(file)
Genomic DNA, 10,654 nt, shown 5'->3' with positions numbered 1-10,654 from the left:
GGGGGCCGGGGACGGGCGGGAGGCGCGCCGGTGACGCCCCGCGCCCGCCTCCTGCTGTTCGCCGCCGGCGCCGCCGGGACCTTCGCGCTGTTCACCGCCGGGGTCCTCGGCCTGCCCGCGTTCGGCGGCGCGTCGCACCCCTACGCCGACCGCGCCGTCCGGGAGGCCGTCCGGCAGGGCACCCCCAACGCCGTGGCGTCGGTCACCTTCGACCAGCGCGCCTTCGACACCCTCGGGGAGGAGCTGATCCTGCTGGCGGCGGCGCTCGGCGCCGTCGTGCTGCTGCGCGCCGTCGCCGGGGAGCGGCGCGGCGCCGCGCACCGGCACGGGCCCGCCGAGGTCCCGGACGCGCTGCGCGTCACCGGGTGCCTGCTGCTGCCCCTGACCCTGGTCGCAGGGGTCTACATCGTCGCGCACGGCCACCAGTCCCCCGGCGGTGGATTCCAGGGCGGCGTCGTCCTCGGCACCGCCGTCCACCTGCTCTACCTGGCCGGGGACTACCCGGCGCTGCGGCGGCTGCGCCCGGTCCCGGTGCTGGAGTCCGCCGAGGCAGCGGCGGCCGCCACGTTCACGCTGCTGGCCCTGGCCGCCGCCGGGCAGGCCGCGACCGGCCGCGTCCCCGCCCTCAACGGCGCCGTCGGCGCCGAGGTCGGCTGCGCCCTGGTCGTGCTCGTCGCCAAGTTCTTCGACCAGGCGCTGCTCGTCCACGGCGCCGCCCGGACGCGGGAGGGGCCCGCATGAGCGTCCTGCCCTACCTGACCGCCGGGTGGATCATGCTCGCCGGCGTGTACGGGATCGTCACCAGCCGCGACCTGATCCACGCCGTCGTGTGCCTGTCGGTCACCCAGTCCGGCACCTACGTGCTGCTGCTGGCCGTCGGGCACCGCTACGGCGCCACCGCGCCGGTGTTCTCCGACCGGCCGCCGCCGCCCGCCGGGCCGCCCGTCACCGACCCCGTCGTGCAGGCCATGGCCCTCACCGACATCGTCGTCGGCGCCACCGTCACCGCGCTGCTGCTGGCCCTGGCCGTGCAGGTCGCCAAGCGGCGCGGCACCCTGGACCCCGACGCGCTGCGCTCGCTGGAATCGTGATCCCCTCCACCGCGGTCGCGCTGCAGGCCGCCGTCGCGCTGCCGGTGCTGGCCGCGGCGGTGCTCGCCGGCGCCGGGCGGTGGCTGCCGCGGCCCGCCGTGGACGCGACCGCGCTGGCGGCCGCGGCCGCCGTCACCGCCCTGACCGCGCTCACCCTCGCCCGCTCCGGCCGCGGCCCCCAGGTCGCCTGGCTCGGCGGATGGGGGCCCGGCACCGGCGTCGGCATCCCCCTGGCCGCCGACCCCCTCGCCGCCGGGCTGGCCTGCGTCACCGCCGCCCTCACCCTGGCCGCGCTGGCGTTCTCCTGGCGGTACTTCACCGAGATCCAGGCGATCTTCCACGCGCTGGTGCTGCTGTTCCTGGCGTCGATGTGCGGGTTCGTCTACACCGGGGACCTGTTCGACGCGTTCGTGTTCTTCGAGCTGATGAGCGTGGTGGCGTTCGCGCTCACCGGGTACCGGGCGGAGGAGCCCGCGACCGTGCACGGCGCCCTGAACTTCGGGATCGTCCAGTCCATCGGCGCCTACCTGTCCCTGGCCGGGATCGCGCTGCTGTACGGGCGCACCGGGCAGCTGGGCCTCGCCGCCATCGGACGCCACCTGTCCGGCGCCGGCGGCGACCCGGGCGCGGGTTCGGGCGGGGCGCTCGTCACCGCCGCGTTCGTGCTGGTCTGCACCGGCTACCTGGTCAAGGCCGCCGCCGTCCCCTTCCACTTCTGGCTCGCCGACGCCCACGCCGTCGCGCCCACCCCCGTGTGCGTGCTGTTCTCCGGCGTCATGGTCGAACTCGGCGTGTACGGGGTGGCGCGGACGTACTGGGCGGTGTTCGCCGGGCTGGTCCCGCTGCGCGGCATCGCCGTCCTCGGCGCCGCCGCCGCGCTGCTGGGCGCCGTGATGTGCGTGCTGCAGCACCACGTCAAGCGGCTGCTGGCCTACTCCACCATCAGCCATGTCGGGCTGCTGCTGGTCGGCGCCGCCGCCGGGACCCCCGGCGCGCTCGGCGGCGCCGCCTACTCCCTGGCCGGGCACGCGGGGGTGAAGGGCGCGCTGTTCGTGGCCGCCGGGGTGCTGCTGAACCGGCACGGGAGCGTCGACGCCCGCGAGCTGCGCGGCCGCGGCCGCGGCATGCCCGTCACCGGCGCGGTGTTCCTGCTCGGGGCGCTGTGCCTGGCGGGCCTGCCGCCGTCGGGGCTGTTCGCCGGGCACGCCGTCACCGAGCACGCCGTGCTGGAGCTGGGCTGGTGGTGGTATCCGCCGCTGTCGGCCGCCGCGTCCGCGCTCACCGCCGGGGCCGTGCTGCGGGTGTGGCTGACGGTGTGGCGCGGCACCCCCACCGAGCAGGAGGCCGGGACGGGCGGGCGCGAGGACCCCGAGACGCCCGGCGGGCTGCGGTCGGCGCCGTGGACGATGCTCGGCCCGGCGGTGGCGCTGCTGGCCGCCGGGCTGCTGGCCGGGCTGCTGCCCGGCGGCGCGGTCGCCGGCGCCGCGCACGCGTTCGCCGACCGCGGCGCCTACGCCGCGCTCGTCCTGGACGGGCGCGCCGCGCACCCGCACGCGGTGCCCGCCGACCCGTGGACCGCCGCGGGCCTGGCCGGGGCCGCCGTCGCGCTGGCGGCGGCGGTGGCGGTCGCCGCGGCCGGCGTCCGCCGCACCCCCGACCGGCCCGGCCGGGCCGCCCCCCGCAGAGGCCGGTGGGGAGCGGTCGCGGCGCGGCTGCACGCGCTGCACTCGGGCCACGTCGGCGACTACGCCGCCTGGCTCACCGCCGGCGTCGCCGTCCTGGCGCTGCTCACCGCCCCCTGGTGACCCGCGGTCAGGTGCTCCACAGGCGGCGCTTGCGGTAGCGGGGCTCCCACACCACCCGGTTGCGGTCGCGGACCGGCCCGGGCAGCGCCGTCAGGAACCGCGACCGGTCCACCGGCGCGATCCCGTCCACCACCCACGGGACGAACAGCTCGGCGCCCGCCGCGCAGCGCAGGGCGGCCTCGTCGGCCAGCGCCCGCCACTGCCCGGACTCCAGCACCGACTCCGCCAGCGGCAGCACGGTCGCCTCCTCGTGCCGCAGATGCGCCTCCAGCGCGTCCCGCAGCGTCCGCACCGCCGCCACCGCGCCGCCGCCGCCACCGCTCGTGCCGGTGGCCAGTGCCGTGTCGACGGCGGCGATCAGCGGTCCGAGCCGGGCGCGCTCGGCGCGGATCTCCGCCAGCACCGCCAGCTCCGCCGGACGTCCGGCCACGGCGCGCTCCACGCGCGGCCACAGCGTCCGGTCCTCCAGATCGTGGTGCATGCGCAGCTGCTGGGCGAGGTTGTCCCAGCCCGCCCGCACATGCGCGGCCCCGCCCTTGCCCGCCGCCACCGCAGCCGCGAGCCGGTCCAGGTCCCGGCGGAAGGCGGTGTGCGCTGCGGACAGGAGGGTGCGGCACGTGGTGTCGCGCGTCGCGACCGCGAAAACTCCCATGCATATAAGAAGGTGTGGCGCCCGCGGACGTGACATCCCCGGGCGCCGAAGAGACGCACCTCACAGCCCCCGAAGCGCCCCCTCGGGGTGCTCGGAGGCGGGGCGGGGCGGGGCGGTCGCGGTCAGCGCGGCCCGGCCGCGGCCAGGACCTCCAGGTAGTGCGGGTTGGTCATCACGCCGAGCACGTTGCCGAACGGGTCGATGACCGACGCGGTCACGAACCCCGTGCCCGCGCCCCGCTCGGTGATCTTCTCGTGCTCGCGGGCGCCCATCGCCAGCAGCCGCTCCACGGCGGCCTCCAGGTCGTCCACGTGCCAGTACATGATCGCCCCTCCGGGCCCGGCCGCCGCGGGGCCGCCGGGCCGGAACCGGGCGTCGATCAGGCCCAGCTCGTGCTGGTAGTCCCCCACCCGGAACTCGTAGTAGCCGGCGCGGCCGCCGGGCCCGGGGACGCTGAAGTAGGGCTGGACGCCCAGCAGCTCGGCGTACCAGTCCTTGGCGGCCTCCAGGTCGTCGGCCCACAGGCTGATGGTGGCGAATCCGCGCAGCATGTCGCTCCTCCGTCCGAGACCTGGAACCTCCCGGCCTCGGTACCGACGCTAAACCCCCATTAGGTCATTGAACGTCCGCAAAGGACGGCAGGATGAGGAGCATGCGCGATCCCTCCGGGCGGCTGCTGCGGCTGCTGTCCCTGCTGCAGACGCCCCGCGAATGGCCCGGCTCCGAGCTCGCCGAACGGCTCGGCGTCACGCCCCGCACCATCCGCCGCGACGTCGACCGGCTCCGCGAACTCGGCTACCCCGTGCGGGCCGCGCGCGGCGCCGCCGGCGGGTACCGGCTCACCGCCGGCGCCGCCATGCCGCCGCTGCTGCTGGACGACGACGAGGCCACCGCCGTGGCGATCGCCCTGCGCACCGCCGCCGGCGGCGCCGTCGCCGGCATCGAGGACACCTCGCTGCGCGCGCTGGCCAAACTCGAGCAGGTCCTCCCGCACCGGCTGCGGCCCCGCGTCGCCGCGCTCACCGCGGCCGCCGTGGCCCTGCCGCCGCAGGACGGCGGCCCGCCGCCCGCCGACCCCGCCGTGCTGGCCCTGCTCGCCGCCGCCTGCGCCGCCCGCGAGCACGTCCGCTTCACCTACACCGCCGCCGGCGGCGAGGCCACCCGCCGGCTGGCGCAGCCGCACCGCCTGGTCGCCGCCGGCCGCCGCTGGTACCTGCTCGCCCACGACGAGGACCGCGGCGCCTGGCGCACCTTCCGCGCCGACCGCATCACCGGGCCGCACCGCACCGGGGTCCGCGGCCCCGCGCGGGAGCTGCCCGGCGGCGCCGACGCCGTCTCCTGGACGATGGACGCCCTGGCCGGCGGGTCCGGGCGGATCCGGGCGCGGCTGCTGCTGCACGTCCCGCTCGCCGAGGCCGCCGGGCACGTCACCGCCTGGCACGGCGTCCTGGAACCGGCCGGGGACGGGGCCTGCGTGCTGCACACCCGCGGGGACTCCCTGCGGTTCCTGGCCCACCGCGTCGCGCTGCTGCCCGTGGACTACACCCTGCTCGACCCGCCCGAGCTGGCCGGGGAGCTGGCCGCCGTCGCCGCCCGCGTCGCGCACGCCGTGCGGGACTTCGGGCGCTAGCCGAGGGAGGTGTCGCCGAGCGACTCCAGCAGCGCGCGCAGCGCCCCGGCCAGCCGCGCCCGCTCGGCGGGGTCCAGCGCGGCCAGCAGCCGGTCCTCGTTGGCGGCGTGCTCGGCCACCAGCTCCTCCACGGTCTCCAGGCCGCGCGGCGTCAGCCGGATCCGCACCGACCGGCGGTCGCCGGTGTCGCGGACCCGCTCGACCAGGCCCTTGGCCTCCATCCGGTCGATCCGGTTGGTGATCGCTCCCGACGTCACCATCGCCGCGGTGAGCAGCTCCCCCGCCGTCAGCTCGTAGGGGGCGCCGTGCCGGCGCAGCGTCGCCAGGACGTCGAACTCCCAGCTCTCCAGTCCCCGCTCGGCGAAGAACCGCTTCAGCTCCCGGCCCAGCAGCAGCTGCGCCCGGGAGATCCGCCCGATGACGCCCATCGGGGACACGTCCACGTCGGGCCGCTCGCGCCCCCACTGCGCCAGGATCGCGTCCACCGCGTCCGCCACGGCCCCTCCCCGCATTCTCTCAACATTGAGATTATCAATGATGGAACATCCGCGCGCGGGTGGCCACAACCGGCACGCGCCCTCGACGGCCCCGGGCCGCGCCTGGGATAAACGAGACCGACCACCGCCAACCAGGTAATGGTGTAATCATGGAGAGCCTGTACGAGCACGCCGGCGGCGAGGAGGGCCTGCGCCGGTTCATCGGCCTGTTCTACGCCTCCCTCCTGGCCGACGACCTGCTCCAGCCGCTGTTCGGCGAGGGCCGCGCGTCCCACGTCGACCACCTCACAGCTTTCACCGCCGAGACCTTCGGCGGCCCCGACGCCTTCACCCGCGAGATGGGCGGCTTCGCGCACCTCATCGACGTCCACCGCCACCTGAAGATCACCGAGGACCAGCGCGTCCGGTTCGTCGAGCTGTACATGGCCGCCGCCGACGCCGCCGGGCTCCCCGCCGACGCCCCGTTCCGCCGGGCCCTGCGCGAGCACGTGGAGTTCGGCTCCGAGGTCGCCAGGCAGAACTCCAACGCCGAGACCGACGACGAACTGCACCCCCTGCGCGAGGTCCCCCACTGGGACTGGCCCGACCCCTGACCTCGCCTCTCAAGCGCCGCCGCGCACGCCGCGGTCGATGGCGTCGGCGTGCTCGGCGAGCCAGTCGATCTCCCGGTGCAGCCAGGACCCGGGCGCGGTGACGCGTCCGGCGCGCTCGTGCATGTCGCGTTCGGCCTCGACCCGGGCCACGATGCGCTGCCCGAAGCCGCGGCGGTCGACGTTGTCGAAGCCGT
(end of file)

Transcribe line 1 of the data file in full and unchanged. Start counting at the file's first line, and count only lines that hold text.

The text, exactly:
Genomic DNA, 10,654 nt, shown 5'->3' with positions numbered 1-10,654 from the left: